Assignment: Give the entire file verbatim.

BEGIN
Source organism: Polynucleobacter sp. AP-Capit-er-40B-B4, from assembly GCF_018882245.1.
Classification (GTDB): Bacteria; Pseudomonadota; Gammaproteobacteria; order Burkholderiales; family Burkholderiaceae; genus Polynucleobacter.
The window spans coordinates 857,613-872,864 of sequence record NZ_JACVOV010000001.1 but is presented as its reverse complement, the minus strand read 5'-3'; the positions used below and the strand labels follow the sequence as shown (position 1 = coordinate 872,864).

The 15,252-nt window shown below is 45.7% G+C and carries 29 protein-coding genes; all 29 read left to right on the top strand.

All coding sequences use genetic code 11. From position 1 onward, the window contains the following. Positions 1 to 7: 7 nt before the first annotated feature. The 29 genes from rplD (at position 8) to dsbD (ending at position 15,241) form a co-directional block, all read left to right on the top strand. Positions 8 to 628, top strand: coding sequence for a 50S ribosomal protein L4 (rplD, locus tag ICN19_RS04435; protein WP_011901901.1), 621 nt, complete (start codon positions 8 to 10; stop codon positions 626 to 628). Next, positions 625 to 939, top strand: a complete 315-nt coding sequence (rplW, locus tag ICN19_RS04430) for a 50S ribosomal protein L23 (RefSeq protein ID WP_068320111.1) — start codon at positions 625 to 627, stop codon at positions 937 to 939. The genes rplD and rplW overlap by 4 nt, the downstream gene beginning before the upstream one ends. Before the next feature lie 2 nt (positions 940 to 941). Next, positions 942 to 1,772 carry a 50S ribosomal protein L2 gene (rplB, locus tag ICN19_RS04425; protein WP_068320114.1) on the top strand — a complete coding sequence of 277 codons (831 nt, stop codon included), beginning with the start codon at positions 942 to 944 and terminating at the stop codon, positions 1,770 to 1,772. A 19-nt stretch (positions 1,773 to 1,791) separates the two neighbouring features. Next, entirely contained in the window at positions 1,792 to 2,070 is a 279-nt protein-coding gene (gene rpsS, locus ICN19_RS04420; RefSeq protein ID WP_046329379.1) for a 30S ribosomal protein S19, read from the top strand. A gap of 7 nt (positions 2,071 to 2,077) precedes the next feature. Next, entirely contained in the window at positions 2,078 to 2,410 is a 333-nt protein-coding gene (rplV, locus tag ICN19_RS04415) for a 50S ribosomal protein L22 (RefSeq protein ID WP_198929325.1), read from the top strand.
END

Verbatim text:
Source organism: Polynucleobacter sp. AP-Capit-er-40B-B4, from assembly GCF_018882245.1.
Classification (GTDB): Bacteria; Pseudomonadota; Gammaproteobacteria; order Burkholderiales; family Burkholderiaceae; genus Polynucleobacter.
The window spans coordinates 857,613-872,864 of sequence record NZ_JACVOV010000001.1 but is presented as its reverse complement, the minus strand read 5'-3'; the positions used below and the strand labels follow the sequence as shown (position 1 = coordinate 872,864).

The 15,252-nt window shown below is 45.7% G+C and carries 29 protein-coding genes; all 29 read left to right on the top strand.

All coding sequences use genetic code 11. From position 1 onward, the window contains the following. Positions 1 to 7: 7 nt before the first annotated feature. The 29 genes from rplD (at position 8) to dsbD (ending at position 15,241) form a co-directional block, all read left to right on the top strand. Positions 8 to 628, top strand: coding sequence for a 50S ribosomal protein L4 (rplD, locus tag ICN19_RS04435; protein WP_011901901.1), 621 nt, complete (start codon positions 8 to 10; stop codon positions 626 to 628). Next, positions 625 to 939, top strand: a complete 315-nt coding sequence (rplW, locus tag ICN19_RS04430) for a 50S ribosomal protein L23 (RefSeq protein ID WP_068320111.1) — start codon at positions 625 to 627, stop codon at positions 937 to 939. The genes rplD and rplW overlap by 4 nt, the downstream gene beginning before the upstream one ends. Before the next feature lie 2 nt (positions 940 to 941). Next, positions 942 to 1,772 carry a 50S ribosomal protein L2 gene (rplB, locus tag ICN19_RS04425; protein WP_068320114.1) on the top strand — a complete coding sequence of 277 codons (831 nt, stop codon included), beginning with the start codon at positions 942 to 944 and terminating at the stop codon, positions 1,770 to 1,772. A 19-nt stretch (positions 1,773 to 1,791) separates the two neighbouring features. Next, entirely contained in the window at positions 1,792 to 2,070 is a 279-nt protein-coding gene (gene rpsS, locus ICN19_RS04420; RefSeq protein ID WP_046329379.1) for a 30S ribosomal protein S19, read from the top strand. A gap of 7 nt (positions 2,071 to 2,077) precedes the next feature. Next, entirely contained in the window at positions 2,078 to 2,410 is a 333-nt protein-coding gene (rplV, locus tag ICN19_RS04415) for a 50S ribosomal protein L22 (RefSeq protein ID WP_198929325.1), read from the top strand.